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Why Bush and McCain let Osama bin Laden Escape

The answer is clear. Read on.

Why Bush and McCain let Osama bin Laden Escape

[originally written in October 2006, revised July 2008]

Recent revelations have made it sadly clear that the Bush Administration betrayed U.S. efforts at finding Osama Bin Laden.  The question now is why.

In an August 2006 CNN documentary entitled, "In the Footsteps of Bin Laden," the CIA agent in charge of pursuing bin Laden in the months following the U.S. invasion of Afghanistan, Gary Berntsen, described the Battle of Tora Bora.  Using intercepted radio transmissions, the CIA and Afghan forces had by December 2001 cornered bin Laden among the mountains of Tora Bora.  But to capture Bin Laden, who knows these rugged mountains well, the U.S. needed more troops in the area.

"In the first two or three days of December, I would write a message back to Washington recommending the insertion of U.S. forces on the ground," said Agent Berntsen.  "I was looking for 600 to 800 Rangers, roughly a battalion. They never came."

According to Berntsen, "There were more American journalists than American soldiers at the battle of Tora Bora, and that fact kind of speaks for itself."  According to Afghan militia leader, General Mohamed Zahir, there were no more than sixty American soldiers on the ground at Tora Bora.

December 2001 was the last time U.S. forces got a good look at Bin Laden.  According to a Washington Post story in September 2006, the United States obtained a videotape of bin Laden apparently walking away from Tora Bora in Dec. 2001 towards Pakistan.  The Post also reported that, according to Flynt L. Leverett (a former Middle East expert at the National Security Council), two months after Tora Bora, the Bush Administration called off the hunt for bin Laden in order to prepare for the invasion of Iraq.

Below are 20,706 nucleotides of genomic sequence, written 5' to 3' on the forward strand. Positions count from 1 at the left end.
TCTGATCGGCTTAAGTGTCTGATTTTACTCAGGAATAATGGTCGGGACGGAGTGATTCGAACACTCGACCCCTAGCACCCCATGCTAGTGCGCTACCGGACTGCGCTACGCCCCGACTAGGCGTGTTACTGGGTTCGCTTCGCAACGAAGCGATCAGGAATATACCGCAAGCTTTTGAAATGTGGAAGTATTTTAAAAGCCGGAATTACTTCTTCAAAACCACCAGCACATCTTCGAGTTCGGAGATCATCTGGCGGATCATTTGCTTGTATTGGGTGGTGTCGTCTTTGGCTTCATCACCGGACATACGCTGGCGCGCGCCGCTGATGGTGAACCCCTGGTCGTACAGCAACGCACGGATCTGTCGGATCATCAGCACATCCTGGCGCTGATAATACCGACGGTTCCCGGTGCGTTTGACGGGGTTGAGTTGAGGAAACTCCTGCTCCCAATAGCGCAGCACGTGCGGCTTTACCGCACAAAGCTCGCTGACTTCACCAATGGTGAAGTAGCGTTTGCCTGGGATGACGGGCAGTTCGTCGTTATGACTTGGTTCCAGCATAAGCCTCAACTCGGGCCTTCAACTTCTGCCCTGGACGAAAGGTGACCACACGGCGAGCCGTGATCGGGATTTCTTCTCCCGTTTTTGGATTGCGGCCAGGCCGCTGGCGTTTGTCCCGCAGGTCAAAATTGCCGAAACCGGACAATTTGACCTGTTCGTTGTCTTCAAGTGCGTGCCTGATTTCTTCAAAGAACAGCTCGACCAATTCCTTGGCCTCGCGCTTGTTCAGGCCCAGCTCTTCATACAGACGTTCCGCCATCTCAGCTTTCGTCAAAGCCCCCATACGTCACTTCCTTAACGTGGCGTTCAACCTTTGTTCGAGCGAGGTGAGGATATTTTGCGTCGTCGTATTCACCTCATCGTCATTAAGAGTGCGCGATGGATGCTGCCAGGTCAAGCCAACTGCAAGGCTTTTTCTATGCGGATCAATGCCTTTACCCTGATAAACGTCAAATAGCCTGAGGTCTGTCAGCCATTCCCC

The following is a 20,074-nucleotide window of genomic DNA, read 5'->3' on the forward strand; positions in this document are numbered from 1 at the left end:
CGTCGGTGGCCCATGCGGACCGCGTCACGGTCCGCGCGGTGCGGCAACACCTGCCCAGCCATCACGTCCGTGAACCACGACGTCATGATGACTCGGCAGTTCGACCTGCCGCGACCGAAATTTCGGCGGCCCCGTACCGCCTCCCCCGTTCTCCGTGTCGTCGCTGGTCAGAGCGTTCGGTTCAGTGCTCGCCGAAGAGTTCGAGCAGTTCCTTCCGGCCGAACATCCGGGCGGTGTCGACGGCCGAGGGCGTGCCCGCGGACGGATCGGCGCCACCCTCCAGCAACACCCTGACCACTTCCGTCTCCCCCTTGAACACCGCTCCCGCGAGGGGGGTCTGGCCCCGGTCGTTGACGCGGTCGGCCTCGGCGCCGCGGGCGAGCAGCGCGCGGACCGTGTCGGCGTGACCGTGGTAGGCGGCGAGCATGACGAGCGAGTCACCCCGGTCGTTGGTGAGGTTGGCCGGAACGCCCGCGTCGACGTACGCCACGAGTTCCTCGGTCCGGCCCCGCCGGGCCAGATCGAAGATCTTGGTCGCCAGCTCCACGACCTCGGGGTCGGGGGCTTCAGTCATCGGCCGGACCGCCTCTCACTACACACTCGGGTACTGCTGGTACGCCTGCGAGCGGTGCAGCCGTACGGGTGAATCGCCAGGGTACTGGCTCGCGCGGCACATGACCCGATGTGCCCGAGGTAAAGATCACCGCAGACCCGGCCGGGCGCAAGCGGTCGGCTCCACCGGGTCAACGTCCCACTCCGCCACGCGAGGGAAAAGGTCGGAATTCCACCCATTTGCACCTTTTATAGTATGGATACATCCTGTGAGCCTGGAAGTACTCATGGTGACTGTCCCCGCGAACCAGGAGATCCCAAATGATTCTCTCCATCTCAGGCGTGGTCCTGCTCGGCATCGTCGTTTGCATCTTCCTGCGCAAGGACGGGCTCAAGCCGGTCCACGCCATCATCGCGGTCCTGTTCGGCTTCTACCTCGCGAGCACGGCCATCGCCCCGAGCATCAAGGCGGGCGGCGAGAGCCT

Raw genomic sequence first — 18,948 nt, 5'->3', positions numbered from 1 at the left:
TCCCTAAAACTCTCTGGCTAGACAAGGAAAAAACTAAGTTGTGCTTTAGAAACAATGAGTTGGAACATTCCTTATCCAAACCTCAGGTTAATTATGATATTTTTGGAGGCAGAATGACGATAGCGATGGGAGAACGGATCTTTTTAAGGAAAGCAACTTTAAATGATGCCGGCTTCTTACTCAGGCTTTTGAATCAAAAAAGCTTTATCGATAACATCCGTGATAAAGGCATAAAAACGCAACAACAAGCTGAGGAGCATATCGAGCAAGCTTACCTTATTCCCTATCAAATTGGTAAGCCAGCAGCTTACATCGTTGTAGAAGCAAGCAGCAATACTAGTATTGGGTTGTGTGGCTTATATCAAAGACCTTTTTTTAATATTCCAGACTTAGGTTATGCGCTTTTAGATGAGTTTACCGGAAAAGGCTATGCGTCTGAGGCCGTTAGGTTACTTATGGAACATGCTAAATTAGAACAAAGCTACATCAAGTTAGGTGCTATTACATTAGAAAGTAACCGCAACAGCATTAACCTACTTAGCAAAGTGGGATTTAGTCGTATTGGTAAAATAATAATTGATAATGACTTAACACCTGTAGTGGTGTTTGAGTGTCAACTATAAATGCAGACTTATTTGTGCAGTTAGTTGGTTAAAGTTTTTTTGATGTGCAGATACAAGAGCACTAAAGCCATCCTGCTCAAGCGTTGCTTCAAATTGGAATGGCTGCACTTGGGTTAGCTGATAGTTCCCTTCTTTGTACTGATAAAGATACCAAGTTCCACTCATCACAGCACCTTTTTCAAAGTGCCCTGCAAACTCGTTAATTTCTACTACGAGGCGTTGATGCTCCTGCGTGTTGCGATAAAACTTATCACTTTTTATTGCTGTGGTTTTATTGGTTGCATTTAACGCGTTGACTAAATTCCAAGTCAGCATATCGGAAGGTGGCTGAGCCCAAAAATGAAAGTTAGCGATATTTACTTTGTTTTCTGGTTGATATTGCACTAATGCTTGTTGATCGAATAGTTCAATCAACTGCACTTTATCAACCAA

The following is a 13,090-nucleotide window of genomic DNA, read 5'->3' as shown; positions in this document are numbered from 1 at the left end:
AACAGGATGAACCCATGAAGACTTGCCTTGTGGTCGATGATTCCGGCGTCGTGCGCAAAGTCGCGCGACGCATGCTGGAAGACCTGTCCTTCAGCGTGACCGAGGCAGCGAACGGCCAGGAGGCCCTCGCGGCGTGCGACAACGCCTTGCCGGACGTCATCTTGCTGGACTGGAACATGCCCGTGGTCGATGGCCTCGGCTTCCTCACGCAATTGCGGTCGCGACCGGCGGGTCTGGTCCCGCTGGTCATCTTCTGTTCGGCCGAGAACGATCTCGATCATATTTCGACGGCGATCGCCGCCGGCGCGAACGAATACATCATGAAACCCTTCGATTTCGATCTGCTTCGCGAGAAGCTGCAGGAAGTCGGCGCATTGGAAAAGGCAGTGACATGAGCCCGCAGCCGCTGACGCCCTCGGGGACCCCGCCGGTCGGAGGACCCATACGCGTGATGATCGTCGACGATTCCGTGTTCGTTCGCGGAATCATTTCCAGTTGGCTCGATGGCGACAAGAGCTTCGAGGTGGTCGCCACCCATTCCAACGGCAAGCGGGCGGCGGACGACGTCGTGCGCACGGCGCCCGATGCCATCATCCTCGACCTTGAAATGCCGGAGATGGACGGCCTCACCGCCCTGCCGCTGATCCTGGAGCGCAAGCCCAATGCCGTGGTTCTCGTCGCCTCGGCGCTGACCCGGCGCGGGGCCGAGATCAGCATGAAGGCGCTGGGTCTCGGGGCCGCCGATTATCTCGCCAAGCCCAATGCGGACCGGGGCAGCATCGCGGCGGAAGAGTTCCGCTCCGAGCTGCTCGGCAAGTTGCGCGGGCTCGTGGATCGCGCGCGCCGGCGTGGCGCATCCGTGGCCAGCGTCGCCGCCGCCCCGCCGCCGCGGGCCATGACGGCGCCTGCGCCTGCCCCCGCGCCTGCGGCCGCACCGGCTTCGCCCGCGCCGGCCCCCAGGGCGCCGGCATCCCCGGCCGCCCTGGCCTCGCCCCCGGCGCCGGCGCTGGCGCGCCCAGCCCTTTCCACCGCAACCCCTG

U.S. progressives have asserted two things about the U.S. invasion of Iraq.  First, the invasion drained resources from the search for bin Laden.  This is ludicrous.  The United States, the largest economy in the world with the most powerful military, could have easily dedicated enough resources to continue hunting Bin Laden and any five other terrorist leaders even as it funded the Iraq War.

The Bush Administration willfully and purposefully cut off the resources needed to capture bin Laden not because it wanted to save taxpayers a few hundred million or even a few billion dollars.  The value of capturing Bin Laden in the months after September 11 would have been priceless to the people of America.  So why did the Bush Administration let Bin Laden go?

Progressives also assert that the Bush Administration lied to the American people in order to convince us to invade Iraq.  One lie was the implication that Iraq possessed weapons of mass destruction.  The other lie was that Saddam Hussein was working directly with Osama bin Laden on terror attacks.  Here, the progressives’ assessment is accurate.